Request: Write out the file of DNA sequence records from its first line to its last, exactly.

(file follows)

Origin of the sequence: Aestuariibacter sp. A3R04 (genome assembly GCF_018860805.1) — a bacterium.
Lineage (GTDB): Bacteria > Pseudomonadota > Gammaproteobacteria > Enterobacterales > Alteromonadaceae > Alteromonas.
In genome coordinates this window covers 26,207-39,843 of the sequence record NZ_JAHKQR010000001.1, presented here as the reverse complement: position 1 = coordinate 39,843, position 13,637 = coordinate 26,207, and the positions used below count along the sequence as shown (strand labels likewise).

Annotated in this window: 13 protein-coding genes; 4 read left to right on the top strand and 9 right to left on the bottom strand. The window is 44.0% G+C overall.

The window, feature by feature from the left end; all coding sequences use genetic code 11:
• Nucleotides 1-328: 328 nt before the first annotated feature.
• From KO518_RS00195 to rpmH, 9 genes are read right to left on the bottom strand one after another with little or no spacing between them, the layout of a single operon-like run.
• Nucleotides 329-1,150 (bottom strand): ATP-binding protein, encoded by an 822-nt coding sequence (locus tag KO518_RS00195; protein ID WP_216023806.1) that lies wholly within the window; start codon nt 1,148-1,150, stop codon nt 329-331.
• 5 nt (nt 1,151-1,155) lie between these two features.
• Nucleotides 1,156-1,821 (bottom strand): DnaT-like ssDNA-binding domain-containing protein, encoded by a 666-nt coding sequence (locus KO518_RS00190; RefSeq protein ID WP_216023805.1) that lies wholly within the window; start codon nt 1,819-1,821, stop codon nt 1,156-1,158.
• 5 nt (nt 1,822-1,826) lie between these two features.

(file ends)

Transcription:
Origin of the sequence: Aestuariibacter sp. A3R04 (genome assembly GCF_018860805.1) — a bacterium.
Lineage (GTDB): Bacteria > Pseudomonadota > Gammaproteobacteria > Enterobacterales > Alteromonadaceae > Alteromonas.
In genome coordinates this window covers 26,207-39,843 of the sequence record NZ_JAHKQR010000001.1, presented here as the reverse complement: position 1 = coordinate 39,843, position 13,637 = coordinate 26,207, and the positions used below count along the sequence as shown (strand labels likewise).

Annotated in this window: 13 protein-coding genes; 4 read left to right on the top strand and 9 right to left on the bottom strand. The window is 44.0% G+C overall.

The window, feature by feature from the left end; all coding sequences use genetic code 11:
• Nucleotides 1-328: 328 nt before the first annotated feature.
• From KO518_RS00195 to rpmH, 9 genes are read right to left on the bottom strand one after another with little or no spacing between them, the layout of a single operon-like run.
• Nucleotides 329-1,150 (bottom strand): ATP-binding protein, encoded by an 822-nt coding sequence (locus tag KO518_RS00195; protein ID WP_216023806.1) that lies wholly within the window; start codon nt 1,148-1,150, stop codon nt 329-331.
• 5 nt (nt 1,151-1,155) lie between these two features.
• Nucleotides 1,156-1,821 (bottom strand): DnaT-like ssDNA-binding domain-containing protein, encoded by a 666-nt coding sequence (locus KO518_RS00190; RefSeq protein ID WP_216023805.1) that lies wholly within the window; start codon nt 1,819-1,821, stop codon nt 1,156-1,158.
• 5 nt (nt 1,822-1,826) lie between these two features.